An asset-rich, cash-poor solution

For asset rich but cash poor retirees the family home can hold the key to having sufficient cash to fund their retirement without selling up.

18-Sep-2020

By Zoe Paterson

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To own a home is the great Australian dream. Most people work hard throughout their lives to realise that aspiration and by age 65, according to Australian Institute of Health and Welfare figures, about three-quarters have achieved it.

But even retirees who own their home sometimes find it difficult to cover daily living expenses and unexpected costs.

Interest rates and bond yields have been at historic lows for several years, while blue-chip companies have more recently been slashing dividends to cope with economic uncertainty. These factors are making it harder for people who rely on investments to generate sufficient income.

Freedom to choose

A reliable income gives people freedom, National Seniors Australia chief advocate Ian Henschke says.

One businessman Henschke knows wanted to keep working until age 100. He was able to pay for staff to clean and cook for him, and to drive him to meetings. Paying for care allowed him to stay connected to the community and keep doing what he loved.

“People should see paying for services as an investment. They might spend $10,000 a year to go away on holiday or they could spend $10,000 a year to stay in their own home. People should be prepared to do that,” he says.

For older retirees, being able to afford the costs of cleaning, meals and personal care could mean the difference between living at home or moving into aged care.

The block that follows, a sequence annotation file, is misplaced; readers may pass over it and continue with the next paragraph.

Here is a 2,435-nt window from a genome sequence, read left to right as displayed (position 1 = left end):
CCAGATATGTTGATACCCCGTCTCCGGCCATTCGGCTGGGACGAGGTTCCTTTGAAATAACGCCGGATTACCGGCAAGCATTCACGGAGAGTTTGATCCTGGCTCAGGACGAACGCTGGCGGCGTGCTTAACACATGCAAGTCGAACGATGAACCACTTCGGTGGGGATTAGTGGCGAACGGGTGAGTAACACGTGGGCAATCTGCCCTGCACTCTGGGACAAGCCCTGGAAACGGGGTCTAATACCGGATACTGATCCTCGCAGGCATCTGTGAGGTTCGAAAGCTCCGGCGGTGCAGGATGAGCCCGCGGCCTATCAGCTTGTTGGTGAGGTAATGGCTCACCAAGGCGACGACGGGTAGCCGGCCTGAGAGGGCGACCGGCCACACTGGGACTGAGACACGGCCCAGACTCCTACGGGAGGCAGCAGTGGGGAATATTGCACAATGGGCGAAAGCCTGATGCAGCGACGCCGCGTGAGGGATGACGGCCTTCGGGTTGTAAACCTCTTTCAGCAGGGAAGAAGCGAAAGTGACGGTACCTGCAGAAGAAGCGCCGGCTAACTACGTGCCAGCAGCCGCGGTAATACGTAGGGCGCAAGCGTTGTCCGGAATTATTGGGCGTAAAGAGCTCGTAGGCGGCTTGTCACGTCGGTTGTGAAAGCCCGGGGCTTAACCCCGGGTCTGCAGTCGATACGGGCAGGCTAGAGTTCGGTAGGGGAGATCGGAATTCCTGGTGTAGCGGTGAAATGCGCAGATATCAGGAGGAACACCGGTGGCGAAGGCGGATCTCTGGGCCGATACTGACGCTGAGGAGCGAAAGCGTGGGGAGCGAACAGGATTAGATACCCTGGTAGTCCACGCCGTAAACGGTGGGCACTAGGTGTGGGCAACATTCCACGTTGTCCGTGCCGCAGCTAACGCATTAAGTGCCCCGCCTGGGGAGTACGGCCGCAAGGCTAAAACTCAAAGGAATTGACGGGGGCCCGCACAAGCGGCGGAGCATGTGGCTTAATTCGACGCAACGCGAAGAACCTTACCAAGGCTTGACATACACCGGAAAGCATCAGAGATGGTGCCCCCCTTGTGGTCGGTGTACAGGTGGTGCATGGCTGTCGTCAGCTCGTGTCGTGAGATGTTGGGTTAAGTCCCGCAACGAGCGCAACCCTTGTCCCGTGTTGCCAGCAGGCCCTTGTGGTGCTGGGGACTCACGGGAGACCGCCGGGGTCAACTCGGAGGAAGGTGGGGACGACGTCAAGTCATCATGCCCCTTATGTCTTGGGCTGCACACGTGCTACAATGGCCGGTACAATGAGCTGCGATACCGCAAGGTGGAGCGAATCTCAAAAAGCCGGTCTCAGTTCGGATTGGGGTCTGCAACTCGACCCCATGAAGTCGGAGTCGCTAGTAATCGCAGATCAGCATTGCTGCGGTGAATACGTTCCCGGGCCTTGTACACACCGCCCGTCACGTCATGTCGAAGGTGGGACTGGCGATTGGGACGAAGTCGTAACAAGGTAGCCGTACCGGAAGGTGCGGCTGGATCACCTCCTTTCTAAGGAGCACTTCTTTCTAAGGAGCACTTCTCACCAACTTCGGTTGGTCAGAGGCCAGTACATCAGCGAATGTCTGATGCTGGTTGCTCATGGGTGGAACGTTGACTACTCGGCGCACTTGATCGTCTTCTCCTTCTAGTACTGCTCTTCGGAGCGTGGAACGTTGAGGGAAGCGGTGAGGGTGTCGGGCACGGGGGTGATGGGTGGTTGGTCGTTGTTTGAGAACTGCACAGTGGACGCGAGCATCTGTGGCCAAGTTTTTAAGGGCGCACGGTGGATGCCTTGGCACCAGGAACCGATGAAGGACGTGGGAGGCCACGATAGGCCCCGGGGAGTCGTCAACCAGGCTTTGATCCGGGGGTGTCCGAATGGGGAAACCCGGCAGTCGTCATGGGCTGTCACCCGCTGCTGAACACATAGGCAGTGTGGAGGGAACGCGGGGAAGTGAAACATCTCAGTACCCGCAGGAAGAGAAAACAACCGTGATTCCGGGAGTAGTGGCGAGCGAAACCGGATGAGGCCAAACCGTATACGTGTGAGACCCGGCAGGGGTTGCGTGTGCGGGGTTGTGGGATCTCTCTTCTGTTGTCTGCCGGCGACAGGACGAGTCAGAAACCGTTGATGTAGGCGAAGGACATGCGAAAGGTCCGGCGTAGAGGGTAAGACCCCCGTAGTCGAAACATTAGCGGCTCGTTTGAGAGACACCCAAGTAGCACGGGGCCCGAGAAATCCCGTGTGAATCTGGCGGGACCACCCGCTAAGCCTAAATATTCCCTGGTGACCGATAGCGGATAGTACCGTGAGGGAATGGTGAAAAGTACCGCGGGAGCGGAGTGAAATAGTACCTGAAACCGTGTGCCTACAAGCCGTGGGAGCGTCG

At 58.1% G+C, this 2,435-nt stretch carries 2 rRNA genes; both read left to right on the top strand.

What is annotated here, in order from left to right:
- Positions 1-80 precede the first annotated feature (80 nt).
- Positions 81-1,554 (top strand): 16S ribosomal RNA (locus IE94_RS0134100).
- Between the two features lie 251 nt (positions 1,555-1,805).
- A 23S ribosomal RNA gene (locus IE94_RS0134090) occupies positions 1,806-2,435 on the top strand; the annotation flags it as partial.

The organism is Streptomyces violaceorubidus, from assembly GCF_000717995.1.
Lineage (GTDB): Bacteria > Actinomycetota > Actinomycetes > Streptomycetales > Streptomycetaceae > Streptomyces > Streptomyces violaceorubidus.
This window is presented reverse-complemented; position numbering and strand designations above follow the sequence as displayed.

The federal government does offer financial assistance on top of the age pension to support people to continue living at home through its Home Care Packages Program, but some people find the payments inadequate.

“They might have a home care package that has been allocated to them and they are buying extra care,” Henschke says.

More importantly, it can take over a year to receive the funds. Over 100,000 people are on the waiting list for a home care package and the Royal Commission into Aged Care Quality and Safety heard evidence that around 16,000 people died while waiting for funds and a further 14,000 went into aged care homes against their wishes.

“That’s more than 2000 people a month who died or went into aged care when they did not wish to,” Henschke explains.

Smooth Retirement chief executive Scott Phillips confirms the extent of the problem, revealing he regularly meets senior homeowners who need income and are feeling stressed about their finances.

“I have clients who have got $2 million to $3 million houses, are on full pensions, have nothing left in super and are finding it tougher to get by on $36,000 a year,” Phillips says.

It is clear senior homeowners who have little savings face some difficult choices: either downgrade their lifestyle to get by on government payments or tap their remaining asset – the family home – to cover their expenses.

“We have a view that most Australians will have to use some of the value in their home at some time in their retirement,” Phillips notes.

Selling the family home does free up funds, but it is rarely a first choice. More than nine out of 10 older Australian homeowners aspire to keep their property throughout their life, a report from the Australian Housing and Urban Research Institute found. The safety, security and comfort of having a place to call home were too critical to relinquish.